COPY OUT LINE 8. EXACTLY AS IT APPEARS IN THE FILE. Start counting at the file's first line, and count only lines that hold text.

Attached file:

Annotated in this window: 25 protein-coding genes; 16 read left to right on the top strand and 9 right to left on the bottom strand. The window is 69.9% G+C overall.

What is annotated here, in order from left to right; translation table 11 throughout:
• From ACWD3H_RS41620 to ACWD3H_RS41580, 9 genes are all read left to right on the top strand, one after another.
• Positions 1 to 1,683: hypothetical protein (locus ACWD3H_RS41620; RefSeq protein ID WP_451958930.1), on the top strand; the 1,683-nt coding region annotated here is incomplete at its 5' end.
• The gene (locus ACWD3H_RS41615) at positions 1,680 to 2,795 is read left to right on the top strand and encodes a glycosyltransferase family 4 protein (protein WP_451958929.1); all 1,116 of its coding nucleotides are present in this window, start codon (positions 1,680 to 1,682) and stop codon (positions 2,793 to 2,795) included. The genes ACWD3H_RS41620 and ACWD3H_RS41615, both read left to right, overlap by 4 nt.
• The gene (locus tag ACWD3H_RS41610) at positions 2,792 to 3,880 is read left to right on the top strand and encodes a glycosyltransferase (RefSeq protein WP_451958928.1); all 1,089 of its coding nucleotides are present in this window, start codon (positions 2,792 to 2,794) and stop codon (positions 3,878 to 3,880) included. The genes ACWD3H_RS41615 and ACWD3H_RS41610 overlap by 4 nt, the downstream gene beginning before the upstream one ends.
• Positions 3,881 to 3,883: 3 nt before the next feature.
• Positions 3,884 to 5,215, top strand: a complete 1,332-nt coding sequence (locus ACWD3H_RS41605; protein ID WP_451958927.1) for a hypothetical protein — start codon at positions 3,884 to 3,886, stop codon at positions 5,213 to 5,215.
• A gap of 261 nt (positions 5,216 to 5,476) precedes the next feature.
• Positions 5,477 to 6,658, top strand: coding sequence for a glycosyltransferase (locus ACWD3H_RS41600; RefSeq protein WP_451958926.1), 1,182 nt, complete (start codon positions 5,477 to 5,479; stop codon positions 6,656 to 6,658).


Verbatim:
• Positions 3,884 to 5,215, top strand: a complete 1,332-nt coding sequence (locus ACWD3H_RS41605; protein ID WP_451958927.1) for a hypothetical protein — start codon at positions 3,884 to 3,886, stop codon at positions 5,213 to 5,215.